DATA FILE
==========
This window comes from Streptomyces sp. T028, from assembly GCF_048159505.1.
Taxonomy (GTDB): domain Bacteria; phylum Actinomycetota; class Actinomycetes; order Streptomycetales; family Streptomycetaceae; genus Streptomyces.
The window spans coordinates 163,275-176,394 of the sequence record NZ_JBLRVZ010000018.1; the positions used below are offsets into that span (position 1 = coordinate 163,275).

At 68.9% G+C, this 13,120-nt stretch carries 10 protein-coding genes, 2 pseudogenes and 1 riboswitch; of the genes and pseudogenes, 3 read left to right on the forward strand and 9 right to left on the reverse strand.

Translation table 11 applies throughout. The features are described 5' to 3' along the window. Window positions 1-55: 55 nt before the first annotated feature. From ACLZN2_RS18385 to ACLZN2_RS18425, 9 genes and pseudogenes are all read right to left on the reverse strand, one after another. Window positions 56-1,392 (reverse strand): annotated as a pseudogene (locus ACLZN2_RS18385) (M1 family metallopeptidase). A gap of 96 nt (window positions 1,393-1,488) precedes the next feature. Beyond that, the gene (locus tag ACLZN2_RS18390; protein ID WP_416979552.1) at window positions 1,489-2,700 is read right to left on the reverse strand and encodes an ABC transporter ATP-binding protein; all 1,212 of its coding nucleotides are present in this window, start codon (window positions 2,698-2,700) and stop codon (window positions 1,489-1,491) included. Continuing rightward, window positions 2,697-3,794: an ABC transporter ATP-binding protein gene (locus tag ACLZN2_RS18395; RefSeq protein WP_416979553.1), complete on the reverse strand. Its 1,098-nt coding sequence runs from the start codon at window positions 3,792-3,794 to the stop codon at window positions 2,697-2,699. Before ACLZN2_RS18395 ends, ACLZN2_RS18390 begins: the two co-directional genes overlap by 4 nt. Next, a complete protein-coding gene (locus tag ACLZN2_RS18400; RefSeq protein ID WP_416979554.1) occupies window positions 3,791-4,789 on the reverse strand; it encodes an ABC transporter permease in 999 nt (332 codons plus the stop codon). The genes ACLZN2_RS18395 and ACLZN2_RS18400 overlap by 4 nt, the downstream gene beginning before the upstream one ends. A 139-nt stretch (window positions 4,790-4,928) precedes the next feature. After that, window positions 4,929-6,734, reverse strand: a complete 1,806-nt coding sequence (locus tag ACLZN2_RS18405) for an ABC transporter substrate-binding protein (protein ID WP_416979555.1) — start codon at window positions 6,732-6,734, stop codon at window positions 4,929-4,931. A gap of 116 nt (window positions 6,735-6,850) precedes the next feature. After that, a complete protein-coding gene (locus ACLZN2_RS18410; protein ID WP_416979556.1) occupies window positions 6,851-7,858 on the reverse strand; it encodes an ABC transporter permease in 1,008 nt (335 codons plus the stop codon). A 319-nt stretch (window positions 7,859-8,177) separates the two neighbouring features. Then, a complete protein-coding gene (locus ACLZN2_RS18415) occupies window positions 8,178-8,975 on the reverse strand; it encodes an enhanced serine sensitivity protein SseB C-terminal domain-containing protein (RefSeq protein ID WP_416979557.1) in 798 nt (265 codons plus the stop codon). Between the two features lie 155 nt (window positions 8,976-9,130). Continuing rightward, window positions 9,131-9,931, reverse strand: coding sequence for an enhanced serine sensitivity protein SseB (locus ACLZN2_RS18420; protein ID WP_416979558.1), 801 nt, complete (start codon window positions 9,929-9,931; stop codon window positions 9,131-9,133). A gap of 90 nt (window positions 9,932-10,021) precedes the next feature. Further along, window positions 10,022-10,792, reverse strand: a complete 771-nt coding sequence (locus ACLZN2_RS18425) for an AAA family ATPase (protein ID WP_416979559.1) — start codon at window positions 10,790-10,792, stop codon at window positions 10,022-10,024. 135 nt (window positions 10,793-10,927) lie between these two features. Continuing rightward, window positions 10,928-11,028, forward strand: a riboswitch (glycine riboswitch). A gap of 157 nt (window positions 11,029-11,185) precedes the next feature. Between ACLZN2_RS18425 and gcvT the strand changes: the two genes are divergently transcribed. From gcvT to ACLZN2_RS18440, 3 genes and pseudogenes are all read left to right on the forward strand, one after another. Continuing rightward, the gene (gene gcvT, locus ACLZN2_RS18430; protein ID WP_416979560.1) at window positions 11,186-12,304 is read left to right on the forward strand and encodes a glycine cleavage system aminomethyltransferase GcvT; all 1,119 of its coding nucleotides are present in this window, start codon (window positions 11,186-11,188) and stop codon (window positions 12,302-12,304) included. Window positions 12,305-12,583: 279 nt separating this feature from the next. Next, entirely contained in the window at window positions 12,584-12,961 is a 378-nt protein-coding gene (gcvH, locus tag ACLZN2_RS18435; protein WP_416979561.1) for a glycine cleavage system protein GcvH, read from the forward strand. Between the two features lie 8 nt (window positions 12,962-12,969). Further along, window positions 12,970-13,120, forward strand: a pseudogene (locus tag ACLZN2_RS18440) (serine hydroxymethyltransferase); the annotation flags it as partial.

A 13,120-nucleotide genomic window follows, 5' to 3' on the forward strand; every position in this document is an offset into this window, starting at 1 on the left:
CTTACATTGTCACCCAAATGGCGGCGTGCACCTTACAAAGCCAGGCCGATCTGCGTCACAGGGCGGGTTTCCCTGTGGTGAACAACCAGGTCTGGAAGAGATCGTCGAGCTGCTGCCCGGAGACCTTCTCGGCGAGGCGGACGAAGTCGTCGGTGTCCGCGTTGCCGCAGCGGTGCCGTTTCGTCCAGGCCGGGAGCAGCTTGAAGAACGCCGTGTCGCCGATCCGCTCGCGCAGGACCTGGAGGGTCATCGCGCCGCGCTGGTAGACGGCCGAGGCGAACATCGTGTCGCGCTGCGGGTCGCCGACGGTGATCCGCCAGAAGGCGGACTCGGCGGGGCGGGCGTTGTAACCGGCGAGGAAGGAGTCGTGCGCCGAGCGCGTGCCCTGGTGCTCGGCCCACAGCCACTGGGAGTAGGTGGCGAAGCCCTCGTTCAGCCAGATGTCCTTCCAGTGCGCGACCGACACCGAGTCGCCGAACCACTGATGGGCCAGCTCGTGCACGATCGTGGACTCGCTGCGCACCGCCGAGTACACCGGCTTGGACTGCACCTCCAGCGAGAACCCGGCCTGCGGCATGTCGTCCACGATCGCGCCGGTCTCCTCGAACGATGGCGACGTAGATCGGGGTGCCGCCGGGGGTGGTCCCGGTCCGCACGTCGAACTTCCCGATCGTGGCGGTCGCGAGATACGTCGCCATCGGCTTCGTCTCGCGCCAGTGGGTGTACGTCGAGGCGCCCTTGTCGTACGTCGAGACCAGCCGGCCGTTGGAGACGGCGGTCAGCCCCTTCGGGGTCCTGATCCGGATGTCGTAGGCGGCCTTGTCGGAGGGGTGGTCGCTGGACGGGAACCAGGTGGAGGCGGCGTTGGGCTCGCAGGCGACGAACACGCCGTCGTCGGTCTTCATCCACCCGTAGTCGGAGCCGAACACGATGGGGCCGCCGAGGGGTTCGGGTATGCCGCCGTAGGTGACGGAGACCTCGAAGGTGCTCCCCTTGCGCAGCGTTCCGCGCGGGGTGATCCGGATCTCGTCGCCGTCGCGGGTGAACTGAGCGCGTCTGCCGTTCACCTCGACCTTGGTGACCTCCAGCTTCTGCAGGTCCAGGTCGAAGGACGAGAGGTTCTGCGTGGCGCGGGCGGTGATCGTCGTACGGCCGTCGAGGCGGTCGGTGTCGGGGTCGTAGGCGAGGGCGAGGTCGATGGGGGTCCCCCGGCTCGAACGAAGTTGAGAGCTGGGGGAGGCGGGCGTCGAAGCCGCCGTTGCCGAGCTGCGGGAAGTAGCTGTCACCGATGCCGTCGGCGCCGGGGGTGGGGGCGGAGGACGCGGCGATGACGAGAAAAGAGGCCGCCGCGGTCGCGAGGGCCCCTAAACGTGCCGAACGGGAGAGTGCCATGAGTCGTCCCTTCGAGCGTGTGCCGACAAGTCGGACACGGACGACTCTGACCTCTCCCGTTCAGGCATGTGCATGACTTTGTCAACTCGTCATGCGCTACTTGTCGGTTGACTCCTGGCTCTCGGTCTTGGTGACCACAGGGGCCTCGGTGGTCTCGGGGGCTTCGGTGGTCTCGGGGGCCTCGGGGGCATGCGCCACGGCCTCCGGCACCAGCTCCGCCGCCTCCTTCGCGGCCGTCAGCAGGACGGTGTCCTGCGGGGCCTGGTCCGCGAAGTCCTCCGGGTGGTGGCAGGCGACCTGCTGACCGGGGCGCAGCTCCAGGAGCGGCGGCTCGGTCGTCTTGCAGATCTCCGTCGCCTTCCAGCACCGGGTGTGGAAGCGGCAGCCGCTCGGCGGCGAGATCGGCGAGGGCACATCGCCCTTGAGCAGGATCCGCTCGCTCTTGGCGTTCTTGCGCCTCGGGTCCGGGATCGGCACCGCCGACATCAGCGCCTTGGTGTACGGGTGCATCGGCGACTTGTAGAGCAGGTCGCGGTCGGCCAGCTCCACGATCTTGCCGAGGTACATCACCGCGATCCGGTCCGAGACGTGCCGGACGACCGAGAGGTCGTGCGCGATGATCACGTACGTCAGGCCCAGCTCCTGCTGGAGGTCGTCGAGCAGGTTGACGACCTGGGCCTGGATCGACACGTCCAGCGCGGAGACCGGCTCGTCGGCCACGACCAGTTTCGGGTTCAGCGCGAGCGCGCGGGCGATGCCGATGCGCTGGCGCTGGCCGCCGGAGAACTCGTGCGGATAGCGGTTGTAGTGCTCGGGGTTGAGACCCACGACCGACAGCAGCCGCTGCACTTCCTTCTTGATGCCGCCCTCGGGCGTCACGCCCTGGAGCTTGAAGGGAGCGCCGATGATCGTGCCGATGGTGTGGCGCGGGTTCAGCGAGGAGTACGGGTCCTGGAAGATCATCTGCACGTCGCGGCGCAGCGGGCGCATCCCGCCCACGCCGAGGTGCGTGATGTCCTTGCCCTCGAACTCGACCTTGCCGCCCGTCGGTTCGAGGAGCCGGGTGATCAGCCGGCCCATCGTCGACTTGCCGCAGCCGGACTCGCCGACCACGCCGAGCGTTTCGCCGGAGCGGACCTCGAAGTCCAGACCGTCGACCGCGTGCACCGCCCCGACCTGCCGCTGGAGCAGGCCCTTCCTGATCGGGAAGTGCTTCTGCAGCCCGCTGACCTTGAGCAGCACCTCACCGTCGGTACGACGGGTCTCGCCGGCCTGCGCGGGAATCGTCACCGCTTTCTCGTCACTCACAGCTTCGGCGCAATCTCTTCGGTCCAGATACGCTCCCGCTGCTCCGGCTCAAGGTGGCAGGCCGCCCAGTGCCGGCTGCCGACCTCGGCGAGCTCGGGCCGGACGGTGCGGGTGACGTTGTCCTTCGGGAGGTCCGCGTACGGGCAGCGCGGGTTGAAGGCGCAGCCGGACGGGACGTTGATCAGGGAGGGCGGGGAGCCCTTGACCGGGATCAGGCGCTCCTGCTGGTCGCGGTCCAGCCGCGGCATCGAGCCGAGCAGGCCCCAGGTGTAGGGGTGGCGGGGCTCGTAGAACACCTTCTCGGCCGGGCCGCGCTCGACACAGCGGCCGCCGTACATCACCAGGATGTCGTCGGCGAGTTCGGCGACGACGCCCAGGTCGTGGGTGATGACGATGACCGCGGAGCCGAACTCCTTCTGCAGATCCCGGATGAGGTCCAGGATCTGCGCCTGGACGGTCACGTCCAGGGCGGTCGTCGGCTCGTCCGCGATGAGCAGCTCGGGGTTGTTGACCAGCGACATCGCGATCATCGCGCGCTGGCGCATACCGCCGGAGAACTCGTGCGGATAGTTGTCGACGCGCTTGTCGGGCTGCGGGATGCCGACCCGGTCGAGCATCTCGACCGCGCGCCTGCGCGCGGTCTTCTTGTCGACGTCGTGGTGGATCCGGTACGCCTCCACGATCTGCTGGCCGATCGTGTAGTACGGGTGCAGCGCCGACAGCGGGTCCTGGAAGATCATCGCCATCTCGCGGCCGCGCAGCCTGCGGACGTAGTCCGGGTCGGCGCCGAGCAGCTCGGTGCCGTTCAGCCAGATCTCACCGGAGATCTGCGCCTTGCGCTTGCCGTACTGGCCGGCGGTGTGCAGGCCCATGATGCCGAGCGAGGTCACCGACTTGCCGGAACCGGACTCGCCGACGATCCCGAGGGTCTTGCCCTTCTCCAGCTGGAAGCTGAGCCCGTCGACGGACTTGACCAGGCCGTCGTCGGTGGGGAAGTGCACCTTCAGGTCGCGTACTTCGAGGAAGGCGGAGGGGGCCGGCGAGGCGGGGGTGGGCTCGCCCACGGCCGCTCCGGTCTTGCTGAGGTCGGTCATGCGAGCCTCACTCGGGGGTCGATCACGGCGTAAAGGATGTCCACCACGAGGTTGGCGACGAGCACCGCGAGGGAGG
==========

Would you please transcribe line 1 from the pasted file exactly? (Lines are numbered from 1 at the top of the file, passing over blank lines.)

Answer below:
This window comes from Streptomyces sp. T028, from assembly GCF_048159505.1.